In a worst case scenario, the EUVE project could lose the ability to command and control the spacecraft. With more minor Y2K glitches, notes Stroozas, "we couldn't process the science data. Our times are accurate to a millisecond. We'd be 100 years off."

Or the team might have to scramble to write coding "just to keep the satellite updated on its position," says EUVE operations manager Rob Nevitt. "We'd still be able to collect data, but we'd be overworked and inefficient."

Since NASA's Goddard Space Flight Center is working on Y2K solutions for generic software used by several space missions, the Berkeley team hopes to piggy-back on Goddard's better-funded efforts, reserving its own funds to investigate and fix EUVE-specific software.

"For us to push past the Y2K barriers," says Nevitt, "we have to be creative."

"Although I expect things will work out for us," Stroozas says, "I think we're going to have many more problems than people here suspect."


Y2K assistance is easier to come by than when computer resource specialist John Ives first went searching for campus resources last summer.

Besides Ives' Y2K web site and electronic discussion group, IST's publication, Berkeley Computing & Communications, is devoting a significant amount of attention to Y2K in each issue.

And a new Year 2000 Steering Committee formed by Vice Chancellor Horace Mitchell will work with an operations subcommittee throughout 1999 to oversee Y2K readiness for mission- critical equipment and systems that are not part of campus' central information technology systems.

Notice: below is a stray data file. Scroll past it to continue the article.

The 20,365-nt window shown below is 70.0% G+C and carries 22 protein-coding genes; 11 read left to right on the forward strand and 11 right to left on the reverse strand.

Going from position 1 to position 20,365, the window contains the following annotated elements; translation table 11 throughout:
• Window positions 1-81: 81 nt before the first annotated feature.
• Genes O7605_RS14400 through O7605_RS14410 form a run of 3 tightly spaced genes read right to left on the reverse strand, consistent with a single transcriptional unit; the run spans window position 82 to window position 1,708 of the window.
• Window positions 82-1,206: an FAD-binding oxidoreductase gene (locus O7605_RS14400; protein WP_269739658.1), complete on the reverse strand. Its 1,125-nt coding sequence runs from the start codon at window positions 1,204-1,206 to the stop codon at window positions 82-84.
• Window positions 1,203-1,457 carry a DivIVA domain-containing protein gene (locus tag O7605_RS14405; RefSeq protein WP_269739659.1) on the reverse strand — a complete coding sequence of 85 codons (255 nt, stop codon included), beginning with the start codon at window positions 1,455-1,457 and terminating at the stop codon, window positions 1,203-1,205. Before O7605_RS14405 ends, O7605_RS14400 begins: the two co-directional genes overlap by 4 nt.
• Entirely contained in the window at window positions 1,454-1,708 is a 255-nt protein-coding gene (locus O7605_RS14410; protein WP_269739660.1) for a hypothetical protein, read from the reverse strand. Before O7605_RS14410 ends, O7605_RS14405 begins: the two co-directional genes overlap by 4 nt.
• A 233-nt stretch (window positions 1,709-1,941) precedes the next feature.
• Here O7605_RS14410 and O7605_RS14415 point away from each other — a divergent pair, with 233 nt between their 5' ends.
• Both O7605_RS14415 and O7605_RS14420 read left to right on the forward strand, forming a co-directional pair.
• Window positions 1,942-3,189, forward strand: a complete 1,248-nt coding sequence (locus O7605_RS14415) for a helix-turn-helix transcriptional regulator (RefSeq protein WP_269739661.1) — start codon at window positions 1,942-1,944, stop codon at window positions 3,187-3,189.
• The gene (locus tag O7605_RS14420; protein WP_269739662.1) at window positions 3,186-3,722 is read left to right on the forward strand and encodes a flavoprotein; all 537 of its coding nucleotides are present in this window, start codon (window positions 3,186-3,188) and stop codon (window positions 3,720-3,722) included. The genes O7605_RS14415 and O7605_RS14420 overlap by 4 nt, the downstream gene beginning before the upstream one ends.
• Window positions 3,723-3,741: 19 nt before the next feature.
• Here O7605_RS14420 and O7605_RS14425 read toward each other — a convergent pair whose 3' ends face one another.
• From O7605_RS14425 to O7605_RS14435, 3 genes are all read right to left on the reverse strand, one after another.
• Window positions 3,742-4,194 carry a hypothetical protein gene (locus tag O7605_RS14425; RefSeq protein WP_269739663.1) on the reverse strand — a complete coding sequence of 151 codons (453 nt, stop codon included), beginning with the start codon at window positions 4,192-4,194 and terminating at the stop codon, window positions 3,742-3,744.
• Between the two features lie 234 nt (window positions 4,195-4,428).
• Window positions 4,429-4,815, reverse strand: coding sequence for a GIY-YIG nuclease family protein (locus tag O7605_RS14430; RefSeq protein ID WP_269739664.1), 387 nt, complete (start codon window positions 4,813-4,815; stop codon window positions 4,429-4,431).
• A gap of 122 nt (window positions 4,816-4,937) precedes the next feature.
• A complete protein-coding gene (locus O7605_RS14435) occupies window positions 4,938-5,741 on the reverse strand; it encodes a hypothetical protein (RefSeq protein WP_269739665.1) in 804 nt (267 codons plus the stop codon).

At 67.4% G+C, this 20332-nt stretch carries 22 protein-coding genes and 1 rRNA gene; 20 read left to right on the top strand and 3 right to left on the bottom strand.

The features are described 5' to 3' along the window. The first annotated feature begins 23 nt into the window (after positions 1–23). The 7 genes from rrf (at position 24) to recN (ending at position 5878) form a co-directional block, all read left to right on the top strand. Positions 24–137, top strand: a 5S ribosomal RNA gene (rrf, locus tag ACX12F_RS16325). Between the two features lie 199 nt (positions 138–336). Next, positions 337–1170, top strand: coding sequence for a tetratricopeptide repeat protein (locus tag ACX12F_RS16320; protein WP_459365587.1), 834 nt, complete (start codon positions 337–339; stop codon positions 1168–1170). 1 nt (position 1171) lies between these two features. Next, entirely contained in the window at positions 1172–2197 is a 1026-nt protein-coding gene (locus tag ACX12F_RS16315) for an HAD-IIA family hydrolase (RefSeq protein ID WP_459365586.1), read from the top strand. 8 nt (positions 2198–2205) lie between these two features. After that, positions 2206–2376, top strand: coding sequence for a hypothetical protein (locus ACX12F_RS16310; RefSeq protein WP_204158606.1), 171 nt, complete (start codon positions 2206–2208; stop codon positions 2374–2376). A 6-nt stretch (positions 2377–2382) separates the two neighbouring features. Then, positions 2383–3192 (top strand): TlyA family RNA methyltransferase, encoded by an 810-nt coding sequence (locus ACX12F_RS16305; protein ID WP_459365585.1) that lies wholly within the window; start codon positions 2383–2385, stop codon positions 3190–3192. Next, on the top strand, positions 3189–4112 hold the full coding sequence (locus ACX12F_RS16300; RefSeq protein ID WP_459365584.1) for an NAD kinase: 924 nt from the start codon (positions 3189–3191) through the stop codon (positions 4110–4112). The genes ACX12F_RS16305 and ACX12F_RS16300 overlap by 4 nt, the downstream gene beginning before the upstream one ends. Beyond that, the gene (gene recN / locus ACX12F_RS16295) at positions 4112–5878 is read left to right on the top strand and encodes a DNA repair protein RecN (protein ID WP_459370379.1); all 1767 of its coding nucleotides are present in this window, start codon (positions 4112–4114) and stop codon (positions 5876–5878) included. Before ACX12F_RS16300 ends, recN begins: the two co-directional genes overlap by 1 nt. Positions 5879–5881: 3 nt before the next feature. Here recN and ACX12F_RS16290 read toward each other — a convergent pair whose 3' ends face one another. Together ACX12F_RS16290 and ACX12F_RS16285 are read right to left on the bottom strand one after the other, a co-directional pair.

Staff and administrators can also take advantage of several campus programs offering modestly-priced computer assistance on a recharge basis.


Campus Y2K Resources

John Ives' Year 2000 Reference Center website is at To join his Y2K electronic discussion list, click on mailing lists.

Departmental Technology Solutions, a part of IST-Administrative Systems, provides technical support, including Y2K compliance assessment, to campus departments for their business operations. Call 642-7856, email, or see on the web.

Letters & Science Computing Resources offers computer assistance for deans, staff and faculty within the College. Call 642-3176, email or see on the web.

Workstation Support Service's Departmental On-site Computing Support (DOCS) program offers computing support to campus departments at their site(s). Call 643-3272, email, or see on the web.

IST's publication Berkeley Computing & Communications has launched a section on the year 2000. Its web address is To subscribe, email